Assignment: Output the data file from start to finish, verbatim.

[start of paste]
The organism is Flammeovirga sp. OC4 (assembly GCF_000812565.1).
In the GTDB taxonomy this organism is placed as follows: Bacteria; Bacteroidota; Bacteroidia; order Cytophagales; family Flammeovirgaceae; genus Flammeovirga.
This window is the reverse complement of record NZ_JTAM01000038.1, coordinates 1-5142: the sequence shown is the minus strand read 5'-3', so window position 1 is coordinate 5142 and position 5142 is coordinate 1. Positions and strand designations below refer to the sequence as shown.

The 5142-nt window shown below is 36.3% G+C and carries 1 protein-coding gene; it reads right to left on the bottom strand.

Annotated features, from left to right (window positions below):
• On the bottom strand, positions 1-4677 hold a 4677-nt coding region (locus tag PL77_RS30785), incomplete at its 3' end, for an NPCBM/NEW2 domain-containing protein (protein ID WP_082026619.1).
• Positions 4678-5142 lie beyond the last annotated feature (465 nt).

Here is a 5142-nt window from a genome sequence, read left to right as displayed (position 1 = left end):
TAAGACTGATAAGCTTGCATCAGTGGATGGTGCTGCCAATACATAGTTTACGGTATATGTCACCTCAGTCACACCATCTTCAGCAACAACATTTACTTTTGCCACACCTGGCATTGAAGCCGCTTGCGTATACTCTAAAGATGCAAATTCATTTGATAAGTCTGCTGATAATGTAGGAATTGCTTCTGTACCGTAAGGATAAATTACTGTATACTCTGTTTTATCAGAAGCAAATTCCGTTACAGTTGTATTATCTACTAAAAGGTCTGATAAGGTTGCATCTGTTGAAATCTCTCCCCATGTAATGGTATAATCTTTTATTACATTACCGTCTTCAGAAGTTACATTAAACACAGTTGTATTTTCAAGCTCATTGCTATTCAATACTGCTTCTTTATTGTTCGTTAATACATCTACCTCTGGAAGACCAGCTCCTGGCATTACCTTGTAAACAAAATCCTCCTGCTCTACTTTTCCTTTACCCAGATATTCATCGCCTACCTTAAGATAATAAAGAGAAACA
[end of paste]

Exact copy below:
The organism is Flammeovirga sp. OC4 (assembly GCF_000812565.1).
In the GTDB taxonomy this organism is placed as follows: Bacteria; Bacteroidota; Bacteroidia; order Cytophagales; family Flammeovirgaceae; genus Flammeovirga.
This window is the reverse complement of record NZ_JTAM01000038.1, coordinates 1-5142: the sequence shown is the minus strand read 5'-3', so window position 1 is coordinate 5142 and position 5142 is coordinate 1. Positions and strand designations below refer to the sequence as shown.

The 5142-nt window shown below is 36.3% G+C and carries 1 protein-coding gene; it reads right to left on the bottom strand.

Annotated features, from left to right (window positions below):
• On the bottom strand, positions 1-4677 hold a 4677-nt coding region (locus tag PL77_RS30785), incomplete at its 3' end, for an NPCBM/NEW2 domain-containing protein (protein ID WP_082026619.1).
• Positions 4678-5142 lie beyond the last annotated feature (465 nt).

Here is a 5142-nt window from a genome sequence, read left to right as displayed (position 1 = left end):
TAAGACTGATAAGCTTGCATCAGTGGATGGTGCTGCCAATACATAGTTTACGGTATATGTCACCTCAGTCACACCATCTTCAGCAACAACATTTACTTTTGCCACACCTGGCATTGAAGCCGCTTGCGTATACTCTAAAGATGCAAATTCATTTGATAAGTCTGCTGATAATGTAGGAATTGCTTCTGTACCGTAAGGATAAATTACTGTATACTCTGTTTTATCAGAAGCAAATTCCGTTACAGTTGTATTATCTACTAAAAGGTCTGATAAGGTTGCATCTGTTGAAATCTCTCCCCATGTAATGGTATAATCTTTTATTACATTACCGTCTTCAGAAGTTACATTAAACACAGTTGTATTTTCAAGCTCATTGCTATTCAATACTGCTTCTTTATTGTTCGTTAATACATCTACCTCTGGAAGACCAGCTCCTGGCATTACCTTGTAAACAAAATCCTCCTGCTCTACTTTTCCTTTACCCAGATATTCATCGCCTACCTTAAGATAATAAAGAGAAACA